Today the Virginia Department of Health reports another 3,030 new cases today and the percent positivity is up slightly to 11.4 percent.
Chamber of Commerce releases collaboration report
The second anniversary of the pandemic is approaching and almost every organization across Virginia have been transformed in some way. The Charlottesville Regional Chamber of Commerce has released a report highlighting some of the partnerships it has undertaken during the challenging times.
These include Venture Central, a project to help encourage regional entrepreneurship fueled by a $300,000 grant from GO Virginia. Other parties include Albemarle, Charlottesville, and the University of Virginia.
There’s also the Leadership Charlottesville program, where people from different positions come together for a series of lessons and training about the community. The program was not held in 2021 due to the pandemic but will relaunch this September with support from the Weldon Cooper Center at the University of Virginia and the Center for Nonprofit Excellence. A sneak peak is being held on March 9 where you can learn more about the application process.
Another Chamber initiative is the Charlottesville Area Development Roundtable (CADRE) which works to influence land use policy. Last year their work was focused on the Charlottesville Comprehensive Plan, which was adopted by Council in November. This year that group will work on the zoning rewrite that is now underway.
On Friday, the Chamber will present their first ever State of the Community at the CODE Building. Registration has been closed.
Parks update: No date yet for Smith Aquatic reopening
Charlottesville’s Smith Aquatic and Fitness Center has been closed for nearly two years, but not all of that is related to the pandemic. When everything shut down in March of 2020, the facility had been expected to be closed for at least $1.8 million in repairs to try to finally fix lingering air quality issues. Smith had been expected to open back up last year, but the work wasn’t complete. The goal is for it to open this spring. Vic Garber is the deputy director of the Charlottesville Parks and Recreation Department.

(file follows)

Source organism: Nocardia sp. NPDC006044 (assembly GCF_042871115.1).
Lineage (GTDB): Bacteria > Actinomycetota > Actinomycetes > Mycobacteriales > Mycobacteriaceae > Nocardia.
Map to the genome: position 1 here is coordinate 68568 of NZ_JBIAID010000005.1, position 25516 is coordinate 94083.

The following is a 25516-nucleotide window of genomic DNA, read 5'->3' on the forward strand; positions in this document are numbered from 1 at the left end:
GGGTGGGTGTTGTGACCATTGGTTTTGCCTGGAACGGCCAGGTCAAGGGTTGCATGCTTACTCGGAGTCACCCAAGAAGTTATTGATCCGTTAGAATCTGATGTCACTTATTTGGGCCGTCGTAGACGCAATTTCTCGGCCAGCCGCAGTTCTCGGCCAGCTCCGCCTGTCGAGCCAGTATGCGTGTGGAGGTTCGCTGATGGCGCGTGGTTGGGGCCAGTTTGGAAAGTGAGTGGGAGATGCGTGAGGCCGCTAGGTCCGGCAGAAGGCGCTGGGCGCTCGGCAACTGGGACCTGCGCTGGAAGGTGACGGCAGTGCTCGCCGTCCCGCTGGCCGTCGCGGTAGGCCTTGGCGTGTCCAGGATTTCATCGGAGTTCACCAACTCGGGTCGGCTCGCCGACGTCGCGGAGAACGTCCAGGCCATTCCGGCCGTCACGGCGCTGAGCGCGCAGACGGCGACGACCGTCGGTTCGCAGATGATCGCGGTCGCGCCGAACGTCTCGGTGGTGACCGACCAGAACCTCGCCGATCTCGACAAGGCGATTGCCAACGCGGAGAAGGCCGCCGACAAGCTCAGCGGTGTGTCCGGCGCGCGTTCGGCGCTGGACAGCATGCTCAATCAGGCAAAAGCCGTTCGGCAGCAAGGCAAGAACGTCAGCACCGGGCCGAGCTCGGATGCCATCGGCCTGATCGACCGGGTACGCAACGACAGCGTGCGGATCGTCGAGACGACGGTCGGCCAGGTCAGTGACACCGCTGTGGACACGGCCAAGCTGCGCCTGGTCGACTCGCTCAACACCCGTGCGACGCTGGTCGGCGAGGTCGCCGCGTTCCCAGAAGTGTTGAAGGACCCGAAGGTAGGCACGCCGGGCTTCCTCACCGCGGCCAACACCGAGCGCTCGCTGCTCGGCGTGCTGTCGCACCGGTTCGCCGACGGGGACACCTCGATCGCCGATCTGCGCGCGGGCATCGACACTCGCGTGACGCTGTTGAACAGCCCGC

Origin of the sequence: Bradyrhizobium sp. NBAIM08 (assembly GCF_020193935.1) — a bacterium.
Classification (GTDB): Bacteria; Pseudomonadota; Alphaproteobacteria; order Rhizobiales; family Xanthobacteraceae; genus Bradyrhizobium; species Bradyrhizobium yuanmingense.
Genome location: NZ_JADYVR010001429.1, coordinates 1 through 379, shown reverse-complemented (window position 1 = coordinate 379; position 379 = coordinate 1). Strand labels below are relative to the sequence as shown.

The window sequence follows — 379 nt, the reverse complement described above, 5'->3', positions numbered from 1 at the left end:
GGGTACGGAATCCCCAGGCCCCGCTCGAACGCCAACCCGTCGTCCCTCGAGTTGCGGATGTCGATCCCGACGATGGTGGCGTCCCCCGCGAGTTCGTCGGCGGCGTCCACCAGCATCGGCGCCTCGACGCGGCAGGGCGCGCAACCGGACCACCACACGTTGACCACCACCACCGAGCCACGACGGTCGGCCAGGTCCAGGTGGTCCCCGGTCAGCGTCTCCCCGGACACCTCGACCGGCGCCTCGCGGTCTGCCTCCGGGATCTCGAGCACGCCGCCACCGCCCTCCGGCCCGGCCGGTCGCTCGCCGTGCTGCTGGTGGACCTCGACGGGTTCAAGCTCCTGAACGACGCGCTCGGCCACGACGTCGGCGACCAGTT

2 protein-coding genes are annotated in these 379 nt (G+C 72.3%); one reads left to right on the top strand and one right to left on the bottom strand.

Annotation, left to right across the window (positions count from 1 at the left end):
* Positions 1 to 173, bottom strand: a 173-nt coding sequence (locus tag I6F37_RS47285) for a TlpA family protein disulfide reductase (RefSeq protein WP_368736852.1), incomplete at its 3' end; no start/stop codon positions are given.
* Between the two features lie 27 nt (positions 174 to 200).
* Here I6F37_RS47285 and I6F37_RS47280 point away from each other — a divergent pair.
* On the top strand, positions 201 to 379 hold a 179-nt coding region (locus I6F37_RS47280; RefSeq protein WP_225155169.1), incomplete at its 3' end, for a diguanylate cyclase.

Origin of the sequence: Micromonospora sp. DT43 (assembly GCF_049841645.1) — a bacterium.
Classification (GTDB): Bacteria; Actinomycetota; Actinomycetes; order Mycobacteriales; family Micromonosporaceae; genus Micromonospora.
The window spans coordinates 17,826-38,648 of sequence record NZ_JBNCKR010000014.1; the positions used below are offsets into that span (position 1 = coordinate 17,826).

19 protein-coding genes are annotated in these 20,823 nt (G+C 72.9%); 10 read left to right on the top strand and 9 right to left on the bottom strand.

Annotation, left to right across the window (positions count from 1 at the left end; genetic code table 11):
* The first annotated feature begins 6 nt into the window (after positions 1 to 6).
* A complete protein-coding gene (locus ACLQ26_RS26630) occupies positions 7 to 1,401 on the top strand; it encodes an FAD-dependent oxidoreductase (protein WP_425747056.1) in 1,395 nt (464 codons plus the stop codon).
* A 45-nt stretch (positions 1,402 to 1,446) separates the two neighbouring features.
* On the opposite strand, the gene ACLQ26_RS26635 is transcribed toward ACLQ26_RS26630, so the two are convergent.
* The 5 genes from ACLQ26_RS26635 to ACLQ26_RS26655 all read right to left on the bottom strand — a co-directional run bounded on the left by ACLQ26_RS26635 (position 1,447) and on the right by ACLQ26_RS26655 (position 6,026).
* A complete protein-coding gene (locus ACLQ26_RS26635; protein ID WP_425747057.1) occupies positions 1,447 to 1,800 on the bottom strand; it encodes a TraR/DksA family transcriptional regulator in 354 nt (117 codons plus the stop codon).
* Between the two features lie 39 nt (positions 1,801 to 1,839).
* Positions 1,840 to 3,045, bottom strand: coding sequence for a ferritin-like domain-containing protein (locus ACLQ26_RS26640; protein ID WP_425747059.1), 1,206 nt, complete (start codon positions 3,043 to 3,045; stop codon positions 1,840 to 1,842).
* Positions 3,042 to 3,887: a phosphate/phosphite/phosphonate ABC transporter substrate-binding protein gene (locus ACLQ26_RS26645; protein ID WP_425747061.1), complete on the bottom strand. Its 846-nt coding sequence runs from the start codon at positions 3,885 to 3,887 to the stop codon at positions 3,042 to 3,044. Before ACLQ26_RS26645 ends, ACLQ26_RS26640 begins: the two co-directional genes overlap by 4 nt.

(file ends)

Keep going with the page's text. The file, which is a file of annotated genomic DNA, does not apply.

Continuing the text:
“We are still working diligently with facilities maintenance to make sure that all of the boxes are checked and to make sure that once we open that darned thing it is going to be safe, it is going to be a good experience, and I would like to say a magical experience,” Garber said.
Work is also underway to make sure the pool can be staffed. Garber said several new lifeguards have been hired this month. He said there was no date yet for when Smith will open.
Last summer, the outdoor pool at Meade Park was closed due to staffing issues. This Monday, the city issued a request for proposals for companies to take over the operations of the pool.
“We’re striving to get more staff,” Garber said. “We need more than just a handful of lifeguards to get Onesty open. We need 60 to do that safely and effectively.”
If the city proceeds to go in that direction, the vendor would be responsible for hiring that staff and for maintaining the pool.
“There are five or six really well-acclaimed vendors in the nation that do that,” Garber said. “They go in. They actually do it in Fredericksburg. They do it in Asheville, North Carolina.”
This would just be for Onesty Pool, which Garber said is the busiest facility in the city’s pool system.